The uproar over the tweet posted by Carnegie Mellon University professor Uju Anya has revealed the hypocrisy of the democratic pretensions of the ruling establishment, and its readiness to resort to censorship to silence dissenting or unpopular voices.
The Nigerian-born Anya, an associate professor in the linguistics department at CMU in Pittsburgh, Pennsylvania, tweeted last week, upon hearing that Queen Elizabeth II was near death, “I heard the chief monarch of a thieving raping genocidal empire is finally dying. May her pain be excruciating.”
Among those quickly responding to the tweet was Amazon founder and Washington Post owner Jeff Bezos, currently listed as the third-wealthiest billionaire in the world. “This is someone supposedly working to make the world better,” tweeted Bezos. “I don’t think so. Wow.”
Anya’s post was quickly deleted by Twitter, which claimed that it violated the social media company’s guidelines.
Anya’s employer also responded, with the following statement: “We do not condone the offensive and objectionable messages posted by Uju Anya today on her personal social media account. Free expression is core to the mission of higher education, however, the views she shared absolutely do not represent the values of the institution, nor the standards of discourse we seek to foster.”
In the typical two-faced style perfected in such circles, the university pledged its commitment to free expression and attacked it at the same time. Anya was using her personal account and was not speaking for the university. If free speech is “core,” why was the statement necessary, not simply dissociating the university from Anya’s views, but also denouncing them?
Multi-billionaire Bezos, it turns out, donated $2 million to Carnegie Mellon in the last few years. The Chief Financial Officer of Amazon, Brian Olsavsky, is the recipient of an MBA degree from the same institution. The statement from CMU was issued quickly after Bezos’ tweet. It is hard to imagine a more direct expression of the way in which today’s institutions of “higher learning” are tied to their wealthy donors. CMU was evidently concerned about its “image,” but this means above all its reputation within the ruling elite.
The professor refused to back down. “If anyone expects me to express anything but disdain for the monarch who supervised a government that sponsored the genocide that massacred and displaced half my family and the consequences of which those alive today are still trying to overcome, you can keep wishing upon a star,” she said in a further tweet. She later sent an email to the Pittsburgh Post-Gazette declaring, “I stand by my tweet and do not have any regrets ... I am the child and sibling of survivors of genocide. From 1967-1970, more than 3 million civilians were massacred when the Igbo people of Nigeria tried to form the independent nation of Biafra. Those slaughtered included members of my family. I was born in the immediate aftermath of this genocide.”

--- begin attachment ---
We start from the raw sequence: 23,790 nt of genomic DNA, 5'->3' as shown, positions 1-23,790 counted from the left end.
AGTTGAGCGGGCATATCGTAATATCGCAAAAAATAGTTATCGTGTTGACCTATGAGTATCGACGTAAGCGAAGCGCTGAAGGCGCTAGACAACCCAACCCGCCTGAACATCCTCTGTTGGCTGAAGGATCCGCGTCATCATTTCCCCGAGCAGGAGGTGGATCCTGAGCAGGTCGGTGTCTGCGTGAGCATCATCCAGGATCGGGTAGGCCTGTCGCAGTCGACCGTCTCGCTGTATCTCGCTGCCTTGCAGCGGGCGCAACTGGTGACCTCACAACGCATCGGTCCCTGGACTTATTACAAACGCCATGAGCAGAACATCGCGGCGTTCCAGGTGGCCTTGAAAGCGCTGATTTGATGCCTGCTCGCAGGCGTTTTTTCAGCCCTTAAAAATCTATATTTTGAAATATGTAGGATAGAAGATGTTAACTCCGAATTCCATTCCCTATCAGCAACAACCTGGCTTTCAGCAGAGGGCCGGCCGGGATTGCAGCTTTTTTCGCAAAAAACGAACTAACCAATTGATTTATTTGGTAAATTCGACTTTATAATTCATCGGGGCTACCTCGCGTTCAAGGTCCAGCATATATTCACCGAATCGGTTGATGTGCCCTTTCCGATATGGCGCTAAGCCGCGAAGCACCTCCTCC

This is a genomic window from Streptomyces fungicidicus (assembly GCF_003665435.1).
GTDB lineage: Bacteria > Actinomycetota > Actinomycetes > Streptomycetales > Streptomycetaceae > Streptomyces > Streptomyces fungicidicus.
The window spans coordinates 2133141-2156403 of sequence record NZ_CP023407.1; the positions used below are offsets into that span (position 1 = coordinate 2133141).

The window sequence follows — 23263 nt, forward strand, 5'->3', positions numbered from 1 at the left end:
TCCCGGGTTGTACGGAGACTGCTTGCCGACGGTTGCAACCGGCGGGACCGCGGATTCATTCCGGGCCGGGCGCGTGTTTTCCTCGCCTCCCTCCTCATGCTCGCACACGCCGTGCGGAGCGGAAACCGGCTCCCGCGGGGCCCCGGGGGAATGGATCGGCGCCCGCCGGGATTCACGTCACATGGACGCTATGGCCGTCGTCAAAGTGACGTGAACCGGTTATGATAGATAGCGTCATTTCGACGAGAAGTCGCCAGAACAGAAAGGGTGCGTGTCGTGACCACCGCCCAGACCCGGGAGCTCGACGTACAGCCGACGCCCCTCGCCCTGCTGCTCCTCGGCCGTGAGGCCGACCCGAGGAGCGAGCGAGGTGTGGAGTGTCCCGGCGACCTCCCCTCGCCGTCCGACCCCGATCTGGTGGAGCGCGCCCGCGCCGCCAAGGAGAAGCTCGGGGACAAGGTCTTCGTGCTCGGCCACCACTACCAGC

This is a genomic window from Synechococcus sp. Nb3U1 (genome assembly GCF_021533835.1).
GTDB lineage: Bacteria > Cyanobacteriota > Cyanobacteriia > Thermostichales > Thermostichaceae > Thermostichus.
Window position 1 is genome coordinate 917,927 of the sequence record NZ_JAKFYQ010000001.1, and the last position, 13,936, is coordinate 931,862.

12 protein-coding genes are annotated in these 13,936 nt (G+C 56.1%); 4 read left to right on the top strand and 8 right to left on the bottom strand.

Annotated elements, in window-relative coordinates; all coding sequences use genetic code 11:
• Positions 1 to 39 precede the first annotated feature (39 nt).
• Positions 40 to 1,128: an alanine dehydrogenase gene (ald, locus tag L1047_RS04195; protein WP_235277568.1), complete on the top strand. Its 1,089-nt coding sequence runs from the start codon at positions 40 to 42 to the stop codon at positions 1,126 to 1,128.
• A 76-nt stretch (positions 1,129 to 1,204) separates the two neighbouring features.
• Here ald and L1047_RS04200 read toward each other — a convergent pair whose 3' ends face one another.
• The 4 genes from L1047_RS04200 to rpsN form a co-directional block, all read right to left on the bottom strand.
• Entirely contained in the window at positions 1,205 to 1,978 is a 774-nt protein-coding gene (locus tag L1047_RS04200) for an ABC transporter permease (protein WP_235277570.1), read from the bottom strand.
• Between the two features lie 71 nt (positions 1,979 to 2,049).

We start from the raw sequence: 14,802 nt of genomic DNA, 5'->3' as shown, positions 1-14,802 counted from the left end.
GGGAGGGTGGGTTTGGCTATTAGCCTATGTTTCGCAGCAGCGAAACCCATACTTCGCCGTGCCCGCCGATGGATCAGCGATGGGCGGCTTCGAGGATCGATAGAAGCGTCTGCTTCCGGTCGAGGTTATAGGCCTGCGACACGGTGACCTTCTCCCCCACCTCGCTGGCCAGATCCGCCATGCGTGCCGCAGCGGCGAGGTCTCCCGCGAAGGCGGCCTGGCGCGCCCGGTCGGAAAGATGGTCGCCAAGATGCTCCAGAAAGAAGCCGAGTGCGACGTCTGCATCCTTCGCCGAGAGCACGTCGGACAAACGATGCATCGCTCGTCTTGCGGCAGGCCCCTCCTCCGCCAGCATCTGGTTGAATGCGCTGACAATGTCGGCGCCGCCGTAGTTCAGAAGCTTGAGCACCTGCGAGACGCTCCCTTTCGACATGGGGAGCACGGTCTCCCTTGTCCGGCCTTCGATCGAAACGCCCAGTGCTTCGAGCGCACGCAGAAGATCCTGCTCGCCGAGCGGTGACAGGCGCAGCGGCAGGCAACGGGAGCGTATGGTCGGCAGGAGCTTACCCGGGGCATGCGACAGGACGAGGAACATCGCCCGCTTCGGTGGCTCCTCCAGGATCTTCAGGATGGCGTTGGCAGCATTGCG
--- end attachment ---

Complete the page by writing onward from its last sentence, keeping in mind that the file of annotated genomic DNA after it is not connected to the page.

British imperialism, under the Labour government headed by Harold Wilson, secretly supplied arms, and ammunition to the Nigerian government during the civil war of the late 1960s. Nigeria had been granted formal independence only at the beginning of that decade, after a period of British colonial rule spanning three-quarters of a century.
Anya’s tweets and other statements reflect a pan-Africanist outlook, one that separates the history of colonialism and imperialist exploitation from the international class struggle as a whole. In any case, billions of people around the world, the descendants of those ruled by the British overlords on almost every continent, in Ireland, Kenya, India and elsewhere, have no reason to mourn the passing of the Queen. The current social media storm has brought to the fore the issue of the history and legacy of colonial rule, and the justifiable hatred it engendered.
Nor, for that matter, should the working class in any country, including Britain itself, shed tears over the passing of the aged titular head of the British state. Elizabeth II and now Charles III, and the kings and queens that preceded them, have provided long and faithful “service”—the watchword of countless editorials and commentaries in the last few days—not to the British people, but to the British ruling class, particularly in times of crisis and imperialist war.
Anya also pointed out that Bezos’ tweet had helped to set off a cascade of obscene attacks and physical threats against her on social media. Her Twitter account had been blocked, but these came into her email inbox. “Jeff Bezos incited violence against me,” she said. “He rarely tweets in his own voice, but he took the time to single me out ... I can’t ignore the racism and misogyny—the emails I’ve been getting all start with the N-word, bitch, genetically inferior, all kinds of things. I don’t open them, but I see the subject lines.”
The attacks on Anya, and especially the action of Twitter in deleting her tweets, highlight the hypocrisy of the endless official media and government propaganda, in the US and the European Union, against infringements on democratic rights in Russia and in other nations targeted by imperialism.
In the broadest sense, the attacks on the CMU professor reflect the fact that her statements come into conflict with the current imperialist war drive. This requires that the Queen, as the symbol of British imperialism, its role within NATO and its “special relationship” with Washington, be treated with unquestioned reverence, especially at a time when the end of her 70-year reign coincides with a period of intense crisis for British capitalism.
The World Socialist Web Site has already been the victim of Internet censorship. Twitter’s action in this case is only a foretaste of what is in store from all the social media giants as the class struggle intensifies around the world.